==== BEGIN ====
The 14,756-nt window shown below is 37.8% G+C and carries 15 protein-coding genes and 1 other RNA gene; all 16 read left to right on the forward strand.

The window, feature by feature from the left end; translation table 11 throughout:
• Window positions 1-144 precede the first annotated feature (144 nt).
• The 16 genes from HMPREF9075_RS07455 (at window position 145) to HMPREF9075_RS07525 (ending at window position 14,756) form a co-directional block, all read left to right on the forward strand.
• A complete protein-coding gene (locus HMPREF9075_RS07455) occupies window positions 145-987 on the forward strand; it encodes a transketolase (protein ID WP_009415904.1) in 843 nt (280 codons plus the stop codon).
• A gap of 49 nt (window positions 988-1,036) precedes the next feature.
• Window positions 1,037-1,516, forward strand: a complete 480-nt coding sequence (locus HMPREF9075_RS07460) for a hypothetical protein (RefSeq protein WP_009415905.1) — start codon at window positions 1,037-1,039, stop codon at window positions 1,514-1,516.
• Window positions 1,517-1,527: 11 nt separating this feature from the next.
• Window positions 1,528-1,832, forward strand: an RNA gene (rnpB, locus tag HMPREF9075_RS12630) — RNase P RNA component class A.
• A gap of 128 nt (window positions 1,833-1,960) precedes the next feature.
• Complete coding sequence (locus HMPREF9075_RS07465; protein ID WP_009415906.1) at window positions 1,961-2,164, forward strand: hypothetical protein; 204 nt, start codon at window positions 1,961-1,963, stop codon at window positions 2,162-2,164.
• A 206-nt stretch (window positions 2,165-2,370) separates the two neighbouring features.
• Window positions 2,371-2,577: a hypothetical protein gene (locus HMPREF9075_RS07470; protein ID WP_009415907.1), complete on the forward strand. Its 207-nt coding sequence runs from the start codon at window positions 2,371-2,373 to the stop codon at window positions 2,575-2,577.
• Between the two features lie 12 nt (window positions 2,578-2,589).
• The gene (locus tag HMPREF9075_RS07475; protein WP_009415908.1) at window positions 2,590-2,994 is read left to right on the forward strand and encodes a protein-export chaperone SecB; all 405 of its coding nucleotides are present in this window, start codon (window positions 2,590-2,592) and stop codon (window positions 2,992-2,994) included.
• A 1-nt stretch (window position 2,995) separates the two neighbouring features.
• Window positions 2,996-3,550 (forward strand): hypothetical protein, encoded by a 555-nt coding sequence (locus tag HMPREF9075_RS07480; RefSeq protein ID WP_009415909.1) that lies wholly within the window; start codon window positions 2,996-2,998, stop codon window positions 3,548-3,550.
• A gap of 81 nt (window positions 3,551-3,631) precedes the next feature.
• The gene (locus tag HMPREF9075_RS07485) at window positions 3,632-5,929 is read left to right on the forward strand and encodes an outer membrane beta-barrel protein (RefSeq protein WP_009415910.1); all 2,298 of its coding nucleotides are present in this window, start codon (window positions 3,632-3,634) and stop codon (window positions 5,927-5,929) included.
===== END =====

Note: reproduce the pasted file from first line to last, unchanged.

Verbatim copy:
The 14,756-nt window shown below is 37.8% G+C and carries 15 protein-coding genes and 1 other RNA gene; all 16 read left to right on the forward strand.

The window, feature by feature from the left end; translation table 11 throughout:
• Window positions 1-144 precede the first annotated feature (144 nt).
• The 16 genes from HMPREF9075_RS07455 (at window position 145) to HMPREF9075_RS07525 (ending at window position 14,756) form a co-directional block, all read left to right on the forward strand.
• A complete protein-coding gene (locus HMPREF9075_RS07455) occupies window positions 145-987 on the forward strand; it encodes a transketolase (protein ID WP_009415904.1) in 843 nt (280 codons plus the stop codon).
• A gap of 49 nt (window positions 988-1,036) precedes the next feature.
• Window positions 1,037-1,516, forward strand: a complete 480-nt coding sequence (locus HMPREF9075_RS07460) for a hypothetical protein (RefSeq protein WP_009415905.1) — start codon at window positions 1,037-1,039, stop codon at window positions 1,514-1,516.
• Window positions 1,517-1,527: 11 nt separating this feature from the next.
• Window positions 1,528-1,832, forward strand: an RNA gene (rnpB, locus tag HMPREF9075_RS12630) — RNase P RNA component class A.
• A gap of 128 nt (window positions 1,833-1,960) precedes the next feature.
• Complete coding sequence (locus HMPREF9075_RS07465; protein ID WP_009415906.1) at window positions 1,961-2,164, forward strand: hypothetical protein; 204 nt, start codon at window positions 1,961-1,963, stop codon at window positions 2,162-2,164.
• A 206-nt stretch (window positions 2,165-2,370) separates the two neighbouring features.
• Window positions 2,371-2,577: a hypothetical protein gene (locus HMPREF9075_RS07470; protein ID WP_009415907.1), complete on the forward strand. Its 207-nt coding sequence runs from the start codon at window positions 2,371-2,373 to the stop codon at window positions 2,575-2,577.
• Between the two features lie 12 nt (window positions 2,578-2,589).
• The gene (locus tag HMPREF9075_RS07475; protein WP_009415908.1) at window positions 2,590-2,994 is read left to right on the forward strand and encodes a protein-export chaperone SecB; all 405 of its coding nucleotides are present in this window, start codon (window positions 2,590-2,592) and stop codon (window positions 2,992-2,994) included.
• A 1-nt stretch (window position 2,995) separates the two neighbouring features.
• Window positions 2,996-3,550 (forward strand): hypothetical protein, encoded by a 555-nt coding sequence (locus tag HMPREF9075_RS07480; RefSeq protein ID WP_009415909.1) that lies wholly within the window; start codon window positions 2,996-2,998, stop codon window positions 3,548-3,550.
• A gap of 81 nt (window positions 3,551-3,631) precedes the next feature.
• The gene (locus tag HMPREF9075_RS07485) at window positions 3,632-5,929 is read left to right on the forward strand and encodes an outer membrane beta-barrel protein (RefSeq protein WP_009415910.1); all 2,298 of its coding nucleotides are present in this window, start codon (window positions 3,632-3,634) and stop codon (window positions 5,927-5,929) included.